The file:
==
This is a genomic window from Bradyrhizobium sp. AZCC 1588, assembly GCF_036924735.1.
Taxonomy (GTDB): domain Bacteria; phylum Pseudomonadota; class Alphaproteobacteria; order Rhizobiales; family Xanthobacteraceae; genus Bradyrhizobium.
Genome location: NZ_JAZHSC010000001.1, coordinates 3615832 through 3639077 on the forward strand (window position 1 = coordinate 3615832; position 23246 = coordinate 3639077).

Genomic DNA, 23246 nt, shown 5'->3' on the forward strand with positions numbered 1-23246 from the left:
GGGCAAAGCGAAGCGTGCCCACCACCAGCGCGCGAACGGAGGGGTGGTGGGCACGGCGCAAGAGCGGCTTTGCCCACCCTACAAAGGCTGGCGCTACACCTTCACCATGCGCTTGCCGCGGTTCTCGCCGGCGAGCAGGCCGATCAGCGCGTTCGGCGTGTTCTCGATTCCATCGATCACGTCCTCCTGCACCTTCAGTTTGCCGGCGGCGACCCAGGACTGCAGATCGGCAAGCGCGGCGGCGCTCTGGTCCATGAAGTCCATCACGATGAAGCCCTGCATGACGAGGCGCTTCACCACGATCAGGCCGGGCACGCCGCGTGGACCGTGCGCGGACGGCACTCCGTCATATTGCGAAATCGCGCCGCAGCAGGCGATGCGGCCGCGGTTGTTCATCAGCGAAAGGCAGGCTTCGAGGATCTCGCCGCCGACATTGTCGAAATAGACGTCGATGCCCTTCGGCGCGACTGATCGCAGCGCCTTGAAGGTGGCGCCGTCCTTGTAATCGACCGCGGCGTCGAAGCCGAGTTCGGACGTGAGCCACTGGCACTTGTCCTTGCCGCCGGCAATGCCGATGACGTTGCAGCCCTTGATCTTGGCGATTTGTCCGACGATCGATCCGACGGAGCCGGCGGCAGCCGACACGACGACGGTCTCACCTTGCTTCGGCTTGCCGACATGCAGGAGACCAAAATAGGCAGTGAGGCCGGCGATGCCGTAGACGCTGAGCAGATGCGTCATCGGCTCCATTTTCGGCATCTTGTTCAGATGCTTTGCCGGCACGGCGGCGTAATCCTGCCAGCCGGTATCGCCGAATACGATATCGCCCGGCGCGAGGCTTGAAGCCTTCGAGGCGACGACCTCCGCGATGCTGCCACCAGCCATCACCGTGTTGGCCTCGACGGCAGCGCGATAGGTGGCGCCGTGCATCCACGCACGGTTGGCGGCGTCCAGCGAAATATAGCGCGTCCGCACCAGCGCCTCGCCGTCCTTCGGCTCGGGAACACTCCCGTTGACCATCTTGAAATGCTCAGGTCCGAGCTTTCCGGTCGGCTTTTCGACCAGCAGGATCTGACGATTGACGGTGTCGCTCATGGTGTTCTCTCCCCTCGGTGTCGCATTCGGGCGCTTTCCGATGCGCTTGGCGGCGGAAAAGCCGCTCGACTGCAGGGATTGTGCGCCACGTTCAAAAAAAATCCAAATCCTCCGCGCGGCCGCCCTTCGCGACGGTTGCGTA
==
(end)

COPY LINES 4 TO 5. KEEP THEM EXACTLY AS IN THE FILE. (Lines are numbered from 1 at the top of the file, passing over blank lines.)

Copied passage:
Genomic DNA, 23246 nt, shown 5'->3' on the forward strand with positions numbered 1-23246 from the left:
GGGCAAAGCGAAGCGTGCCCACCACCAGCGCGCGAACGGAGGGGTGGTGGGCACGGCGCAAGAGCGGCTTTGCCCACCCTACAAAGGCTGGCGCTACACCTTCACCATGCGCTTGCCGCGGTTCTCGCCGGCGAGCAGGCCGATCAGCGCGTTCGGCGTGTTCTCGATTCCATCGATCACGTCCTCCTGCACCTTCAGTTTGCCGGCGGCGACCCAGGACTGCAGATCGGCAAGCGCGGCGGCGCTCTGGTCCATGAAGTCCATCACGATGAAGCCCTGCATGACGAGGCGCTTCACCACGATCAGGCCGGGCACGCCGCGTGGACCGTGCGCGGACGGCACTCCGTCATATTGCGAAATCGCGCCGCAGCAGGCGATGCGGCCGCGGTTGTTCATCAGCGAAAGGCAGGCTTCGAGGATCTCGCCGCCGACATTGTCGAAATAGACGTCGATGCCCTTCGGCGCGACTGATCGCAGCGCCTTGAAGGTGGCGCCGTCCTTGTAATCGACCGCGGCGTCGAAGCCGAGTTCGGACGTGAGCCACTGGCACTTGTCCTTGCCGCCGGCAATGCCGATGACGTTGCAGCCCTTGATCTTGGCGATTTGTCCGACGATCGATCCGACGGAGCCGGCGGCAGCCGACACGACGACGGTCTCACCTTGCTTCGGCTTGCCGACATGCAGGAGACCAAAATAGGCAGTGAGGCCGGCGATGCCGTAGACGCTGAGCAGATGCGTCATCGGCTCCATTTTCGGCATCTTGTTCAGATGCTTTGCCGGCACGGCGGCGTAATCCTGCCAGCCGGTATCGCCGAATACGATATCGCCCGGCGCGAGGCTTGAAGCCTTCGAGGCGACGACCTCCGCGATGCTGCCACCAGCCATCACCGTGTTGGCCTCGACGGCAGCGCGATAGGTGGCGCCGTGCATCCACGCACGGTTGGCGGCGTCCAGCGAAATATAGCGCGTCCGCACCAGCGCCTCGCCGTCCTTCGGCTCGGGAACACTCCCGTTGACCATCTTGAAATGCTCAGGTCCGAGCTTTCCGGTCGGCTTTTCGACCAGCAGGATCTGACGATTGACGGTGTCGCTCATGGTGTTCTCTCCCCTCGGTGTCGCATTCGGGCGCTTTCCGATGCGCTTGGCGGCGGAAAAGCCGCTCGACTGCAGGGATTGTGCGCCACGTTCAAAAAAAATCCAAATCCTCCGCGCGGCCGCCCTTCGCGACGGTTGCGTA